Requests meant for Jarvis are searched for key words in various formats and ordering to identify a command. The following code is used to respond to "Are you there", "Are you awake", "Do you hear me" or "Can you hear me" commands. The Java String matches() method is used to glob related keywords, making it easier to find variations on a command:


private boolean isAwake(NLP nlp)
{
    int i=0;
    String[] token = nlp.getTokens();
    boolean toJarvis = false;
    String[] tag = nlp.getTags();
    if ( tag != null )
    {
        String words = "are|do|can";
        for(i=1; i<tag.length; i++)
        {
            if ( tag[i].startsWith("PR") )
            {
                if ( token[i].equalsIgnoreCase("you") )
                {
                    if ( token[i-1].toLowerCase().
↪matches("("+words+")") )
                    {
                        toJarvis = true;
                        break;
                    }
                }
            }
        }
    }
    if ( !toJarvis )
        return false;

    token = nlp.getVerbs();
    if ( token != null )
    {
        String words = "listen|hear";
        for(i=0; i<token.length; i++)
        {
            if ( token[i].toLowerCase()
↪.matches("("+words+").*") )
                return true;
        }
    }

    token = nlp.getAdverbs();
    if ( token != null )
    {
        String words = "awake|there";
        for(i=0; i<token.length; i++)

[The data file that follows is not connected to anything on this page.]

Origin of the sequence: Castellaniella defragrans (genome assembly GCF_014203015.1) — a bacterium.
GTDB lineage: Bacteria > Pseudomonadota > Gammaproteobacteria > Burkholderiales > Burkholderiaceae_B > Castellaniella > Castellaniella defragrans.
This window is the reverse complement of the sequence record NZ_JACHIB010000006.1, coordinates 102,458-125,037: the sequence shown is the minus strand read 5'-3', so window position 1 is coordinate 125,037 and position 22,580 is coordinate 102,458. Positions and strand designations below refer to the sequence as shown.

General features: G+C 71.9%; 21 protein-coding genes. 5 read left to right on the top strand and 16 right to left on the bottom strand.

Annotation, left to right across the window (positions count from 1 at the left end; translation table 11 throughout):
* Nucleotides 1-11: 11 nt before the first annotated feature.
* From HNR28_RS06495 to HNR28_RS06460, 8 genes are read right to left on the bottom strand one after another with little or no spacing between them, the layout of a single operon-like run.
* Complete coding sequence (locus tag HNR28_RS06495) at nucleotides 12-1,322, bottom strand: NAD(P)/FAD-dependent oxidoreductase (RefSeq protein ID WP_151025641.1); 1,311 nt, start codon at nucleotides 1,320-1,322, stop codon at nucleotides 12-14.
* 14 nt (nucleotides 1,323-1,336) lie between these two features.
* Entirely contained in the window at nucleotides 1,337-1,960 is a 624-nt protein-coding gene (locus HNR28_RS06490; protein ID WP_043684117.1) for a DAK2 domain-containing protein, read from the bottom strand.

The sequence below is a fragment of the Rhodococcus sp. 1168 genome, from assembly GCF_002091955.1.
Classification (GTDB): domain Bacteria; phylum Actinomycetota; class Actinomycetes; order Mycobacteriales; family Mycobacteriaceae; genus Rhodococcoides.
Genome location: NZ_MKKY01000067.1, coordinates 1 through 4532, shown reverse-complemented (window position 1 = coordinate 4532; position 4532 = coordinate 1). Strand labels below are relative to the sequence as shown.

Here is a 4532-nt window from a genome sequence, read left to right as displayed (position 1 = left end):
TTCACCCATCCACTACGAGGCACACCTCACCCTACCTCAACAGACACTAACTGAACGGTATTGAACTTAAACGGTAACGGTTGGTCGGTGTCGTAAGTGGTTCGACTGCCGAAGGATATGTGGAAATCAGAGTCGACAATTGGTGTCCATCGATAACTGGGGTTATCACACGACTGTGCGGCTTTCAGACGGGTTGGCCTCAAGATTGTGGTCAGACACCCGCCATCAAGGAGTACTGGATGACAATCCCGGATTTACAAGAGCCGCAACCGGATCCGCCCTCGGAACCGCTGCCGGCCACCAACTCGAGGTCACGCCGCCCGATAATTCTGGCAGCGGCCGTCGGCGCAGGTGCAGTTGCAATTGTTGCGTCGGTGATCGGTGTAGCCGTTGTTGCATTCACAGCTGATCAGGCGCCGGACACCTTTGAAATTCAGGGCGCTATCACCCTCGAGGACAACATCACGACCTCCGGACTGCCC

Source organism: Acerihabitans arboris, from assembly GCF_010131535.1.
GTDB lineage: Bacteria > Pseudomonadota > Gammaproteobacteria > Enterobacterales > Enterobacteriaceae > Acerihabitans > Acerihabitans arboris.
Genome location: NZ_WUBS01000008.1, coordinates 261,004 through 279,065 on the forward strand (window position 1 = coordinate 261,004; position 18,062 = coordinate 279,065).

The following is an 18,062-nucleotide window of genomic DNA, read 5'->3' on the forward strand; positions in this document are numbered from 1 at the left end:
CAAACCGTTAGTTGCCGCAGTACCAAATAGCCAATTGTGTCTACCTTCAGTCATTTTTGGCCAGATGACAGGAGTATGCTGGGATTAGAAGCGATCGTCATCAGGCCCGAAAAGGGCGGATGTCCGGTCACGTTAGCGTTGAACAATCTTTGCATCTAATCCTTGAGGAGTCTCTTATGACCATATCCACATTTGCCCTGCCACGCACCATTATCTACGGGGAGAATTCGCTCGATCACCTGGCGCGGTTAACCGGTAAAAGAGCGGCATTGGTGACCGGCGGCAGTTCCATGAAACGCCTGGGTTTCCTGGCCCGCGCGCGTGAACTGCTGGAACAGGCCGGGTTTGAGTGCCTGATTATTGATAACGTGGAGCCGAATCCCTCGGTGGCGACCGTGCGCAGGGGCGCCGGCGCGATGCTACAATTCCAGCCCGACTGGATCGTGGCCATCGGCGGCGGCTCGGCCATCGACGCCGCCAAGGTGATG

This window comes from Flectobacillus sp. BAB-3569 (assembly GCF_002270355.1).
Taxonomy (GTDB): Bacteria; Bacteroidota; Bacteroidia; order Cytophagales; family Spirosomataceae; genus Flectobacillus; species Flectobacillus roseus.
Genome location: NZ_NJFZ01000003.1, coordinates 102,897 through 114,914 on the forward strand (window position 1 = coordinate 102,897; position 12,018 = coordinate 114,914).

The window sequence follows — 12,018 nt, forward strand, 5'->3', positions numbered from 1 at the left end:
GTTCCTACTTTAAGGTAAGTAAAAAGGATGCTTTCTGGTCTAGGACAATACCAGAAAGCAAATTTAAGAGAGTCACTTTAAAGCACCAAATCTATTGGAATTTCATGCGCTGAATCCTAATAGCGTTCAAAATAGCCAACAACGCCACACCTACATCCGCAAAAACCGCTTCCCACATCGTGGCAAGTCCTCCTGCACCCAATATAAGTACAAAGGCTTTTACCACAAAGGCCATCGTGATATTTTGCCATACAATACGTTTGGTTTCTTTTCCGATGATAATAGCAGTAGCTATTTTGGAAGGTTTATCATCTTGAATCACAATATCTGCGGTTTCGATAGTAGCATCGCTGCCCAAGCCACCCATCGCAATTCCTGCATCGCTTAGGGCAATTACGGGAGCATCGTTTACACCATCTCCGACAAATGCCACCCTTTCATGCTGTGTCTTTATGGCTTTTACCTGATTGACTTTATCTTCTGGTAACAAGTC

{
            if ( token[i].toLowerCase()
↪.matches("("+words+").*") )
                return true;
        }
    }
    return false;
}

Once a command is found, it can be turned into an action. This part of Jarvis is still evolving, but the intent will be to use a REST API to contact a PiBox server with the command. The PiBox server will be responsible for contacting IoT devices like light switches or window shades to perform the appropriate action.

This type of programmed response is highly inefficient. Sequential processing of commands is slow and will only get worse with more commands. However, it serves as a reasonable implementation for simple support of home-automation commands.

Giving Voice to Your Creation

After the action is processed (or queued on the remote PiBox server for handling), a vocalized response can be queued. In the above example, the response is "Yes, I'm here. Can I help you?" This text is placed in one of Jarvis' internal Message objects to be queued on the Speaker thread.

Text is extracted from the Message object, and a command line is built using the espeak-ng utility. Espeak is a package you can install from your Linux distribution package management system. On Fedora, the command is:


sudo dnf install espeak-ng

Note that there is the original espeak and the rebooted espeak-ng. They seem to produce the same results for Jarvis and have the same command name (espeak), so either should work.

The espeak program takes text as input and outputs an audio file. That file is then read and played using Java's sound support:


String cmd = "espeak-ng -z -k40 -l1 -g0.8 -p 78 -s 215 -v mb-us1
 ↪-f " + messageFilename + " -w " + audioFilename;
Utils.runCmd(cmd);

file = new File(audioFilename);
InputStream in = new FileInputStream(audioFilename);
AudioStream audioStream = new AudioStream(in);
AudioPlayer.player.start(audioStream);
file.delete();

In this example, the runCmd() method is a Jarvis wrapper around Java process management to simplify running an external command.